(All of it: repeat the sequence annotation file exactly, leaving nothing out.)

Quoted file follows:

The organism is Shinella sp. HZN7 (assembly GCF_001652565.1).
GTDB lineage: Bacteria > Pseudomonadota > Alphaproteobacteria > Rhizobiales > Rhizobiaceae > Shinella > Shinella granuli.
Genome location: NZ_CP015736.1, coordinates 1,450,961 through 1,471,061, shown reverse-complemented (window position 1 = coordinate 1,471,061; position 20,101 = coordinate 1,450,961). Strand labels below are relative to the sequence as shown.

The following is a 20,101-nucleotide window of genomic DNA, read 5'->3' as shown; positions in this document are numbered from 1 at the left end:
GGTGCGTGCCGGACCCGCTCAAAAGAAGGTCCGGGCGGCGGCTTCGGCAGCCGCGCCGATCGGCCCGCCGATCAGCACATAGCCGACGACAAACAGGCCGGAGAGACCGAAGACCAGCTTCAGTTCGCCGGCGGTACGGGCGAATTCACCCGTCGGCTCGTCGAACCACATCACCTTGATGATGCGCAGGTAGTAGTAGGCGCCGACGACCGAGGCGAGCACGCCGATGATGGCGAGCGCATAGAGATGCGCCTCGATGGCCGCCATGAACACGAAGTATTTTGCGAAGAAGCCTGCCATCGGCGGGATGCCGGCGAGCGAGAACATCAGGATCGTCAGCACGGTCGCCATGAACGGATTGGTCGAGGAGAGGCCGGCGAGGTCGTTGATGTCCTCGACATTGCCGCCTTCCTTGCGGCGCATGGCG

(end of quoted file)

The organism is Shinella sp. HZN7 (assembly GCF_001652565.1).
GTDB lineage: Bacteria > Pseudomonadota > Alphaproteobacteria > Rhizobiales > Rhizobiaceae > Shinella > Shinella granuli.
Genome location: NZ_CP015736.1, coordinates 1,450,961 through 1,471,061, shown reverse-complemented (window position 1 = coordinate 1,471,061; position 20,101 = coordinate 1,450,961). Strand labels below are relative to the sequence as shown.

The following is a 20,101-nucleotide window of genomic DNA, read 5'->3' as shown; positions in this document are numbered from 1 at the left end:
GGTGCGTGCCGGACCCGCTCAAAAGAAGGTCCGGGCGGCGGCTTCGGCAGCCGCGCCGATCGGCCCGCCGATCAGCACATAGCCGACGACAAACAGGCCGGAGAGACCGAAGACCAGCTTCAGTTCGCCGGCGGTACGGGCGAATTCACCCGTCGGCTCGTCGAACCACATCACCTTGATGATGCGCAGGTAGTAGTAGGCGCCGACGACCGAGGCGAGCACGCCGATGATGGCGAGCGCATAGAGATGCGCCTCGATGGCCGCCATGAACACGAAGTATTTTGCGAAGAAGCCTGCCATCGGCGGGATGCCGGCGAGCGAGAACATCAGGATCGTCAGCACGGTCGCCATGAACGGATTGGTCGAGGAGAGGCCGGCGAGGTCGTTGATGTCCTCGACATTGCCGCCTTCCTTGCGGCGCATGGCG